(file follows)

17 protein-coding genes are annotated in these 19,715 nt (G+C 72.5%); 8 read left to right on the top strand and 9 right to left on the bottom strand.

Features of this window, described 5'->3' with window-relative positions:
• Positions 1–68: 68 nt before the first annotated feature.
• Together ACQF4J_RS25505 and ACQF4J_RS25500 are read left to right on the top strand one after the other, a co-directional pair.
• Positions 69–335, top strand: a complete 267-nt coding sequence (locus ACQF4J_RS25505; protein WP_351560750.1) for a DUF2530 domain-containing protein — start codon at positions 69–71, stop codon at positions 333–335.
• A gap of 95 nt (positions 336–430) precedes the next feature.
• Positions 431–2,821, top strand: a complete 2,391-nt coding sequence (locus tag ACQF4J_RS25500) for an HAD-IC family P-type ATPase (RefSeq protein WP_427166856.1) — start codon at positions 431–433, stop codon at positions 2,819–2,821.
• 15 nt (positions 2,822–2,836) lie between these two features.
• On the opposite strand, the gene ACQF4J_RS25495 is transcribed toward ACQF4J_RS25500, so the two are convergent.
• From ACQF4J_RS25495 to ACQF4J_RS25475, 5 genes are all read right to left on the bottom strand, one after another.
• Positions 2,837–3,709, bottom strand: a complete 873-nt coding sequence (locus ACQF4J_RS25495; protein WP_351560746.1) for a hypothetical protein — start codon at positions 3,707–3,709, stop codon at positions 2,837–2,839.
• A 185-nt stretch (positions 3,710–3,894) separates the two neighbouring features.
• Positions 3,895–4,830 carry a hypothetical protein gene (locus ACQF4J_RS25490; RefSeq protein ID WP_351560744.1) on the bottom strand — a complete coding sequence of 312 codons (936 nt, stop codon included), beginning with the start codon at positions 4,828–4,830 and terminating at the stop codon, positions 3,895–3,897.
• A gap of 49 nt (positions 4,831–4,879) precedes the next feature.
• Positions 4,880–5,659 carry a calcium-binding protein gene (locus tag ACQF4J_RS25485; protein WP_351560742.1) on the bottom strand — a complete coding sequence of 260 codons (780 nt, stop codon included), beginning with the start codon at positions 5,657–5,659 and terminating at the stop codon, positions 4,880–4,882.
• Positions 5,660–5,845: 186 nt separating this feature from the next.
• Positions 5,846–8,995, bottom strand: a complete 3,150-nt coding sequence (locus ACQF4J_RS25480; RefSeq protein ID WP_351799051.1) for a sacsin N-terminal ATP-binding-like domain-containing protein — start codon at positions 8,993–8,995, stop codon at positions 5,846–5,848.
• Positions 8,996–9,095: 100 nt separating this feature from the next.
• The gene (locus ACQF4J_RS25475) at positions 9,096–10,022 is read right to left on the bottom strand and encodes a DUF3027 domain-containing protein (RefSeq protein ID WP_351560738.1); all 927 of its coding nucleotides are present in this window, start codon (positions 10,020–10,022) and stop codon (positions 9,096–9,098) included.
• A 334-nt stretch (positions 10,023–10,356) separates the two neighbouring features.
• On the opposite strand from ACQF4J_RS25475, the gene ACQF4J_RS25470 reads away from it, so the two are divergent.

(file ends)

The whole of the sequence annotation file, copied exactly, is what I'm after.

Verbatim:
17 protein-coding genes are annotated in these 19,715 nt (G+C 72.5%); 8 read left to right on the top strand and 9 right to left on the bottom strand.

Features of this window, described 5'->3' with window-relative positions:
• Positions 1–68: 68 nt before the first annotated feature.
• Together ACQF4J_RS25505 and ACQF4J_RS25500 are read left to right on the top strand one after the other, a co-directional pair.
• Positions 69–335, top strand: a complete 267-nt coding sequence (locus ACQF4J_RS25505; protein WP_351560750.1) for a DUF2530 domain-containing protein — start codon at positions 69–71, stop codon at positions 333–335.
• A gap of 95 nt (positions 336–430) precedes the next feature.
• Positions 431–2,821, top strand: a complete 2,391-nt coding sequence (locus tag ACQF4J_RS25500) for an HAD-IC family P-type ATPase (RefSeq protein WP_427166856.1) — start codon at positions 431–433, stop codon at positions 2,819–2,821.
• 15 nt (positions 2,822–2,836) lie between these two features.
• On the opposite strand, the gene ACQF4J_RS25495 is transcribed toward ACQF4J_RS25500, so the two are convergent.
• From ACQF4J_RS25495 to ACQF4J_RS25475, 5 genes are all read right to left on the bottom strand, one after another.
• Positions 2,837–3,709, bottom strand: a complete 873-nt coding sequence (locus ACQF4J_RS25495; protein WP_351560746.1) for a hypothetical protein — start codon at positions 3,707–3,709, stop codon at positions 2,837–2,839.
• A 185-nt stretch (positions 3,710–3,894) separates the two neighbouring features.
• Positions 3,895–4,830 carry a hypothetical protein gene (locus ACQF4J_RS25490; RefSeq protein ID WP_351560744.1) on the bottom strand — a complete coding sequence of 312 codons (936 nt, stop codon included), beginning with the start codon at positions 4,828–4,830 and terminating at the stop codon, positions 3,895–3,897.
• A gap of 49 nt (positions 4,831–4,879) precedes the next feature.
• Positions 4,880–5,659 carry a calcium-binding protein gene (locus tag ACQF4J_RS25485; protein WP_351560742.1) on the bottom strand — a complete coding sequence of 260 codons (780 nt, stop codon included), beginning with the start codon at positions 5,657–5,659 and terminating at the stop codon, positions 4,880–4,882.
• Positions 5,660–5,845: 186 nt separating this feature from the next.
• Positions 5,846–8,995, bottom strand: a complete 3,150-nt coding sequence (locus ACQF4J_RS25480; RefSeq protein ID WP_351799051.1) for a sacsin N-terminal ATP-binding-like domain-containing protein — start codon at positions 8,993–8,995, stop codon at positions 5,846–5,848.
• Positions 8,996–9,095: 100 nt separating this feature from the next.
• The gene (locus ACQF4J_RS25475) at positions 9,096–10,022 is read right to left on the bottom strand and encodes a DUF3027 domain-containing protein (RefSeq protein ID WP_351560738.1); all 927 of its coding nucleotides are present in this window, start codon (positions 10,020–10,022) and stop codon (positions 9,096–9,098) included.
• A 334-nt stretch (positions 10,023–10,356) separates the two neighbouring features.
• On the opposite strand from ACQF4J_RS25475, the gene ACQF4J_RS25470 reads away from it, so the two are divergent.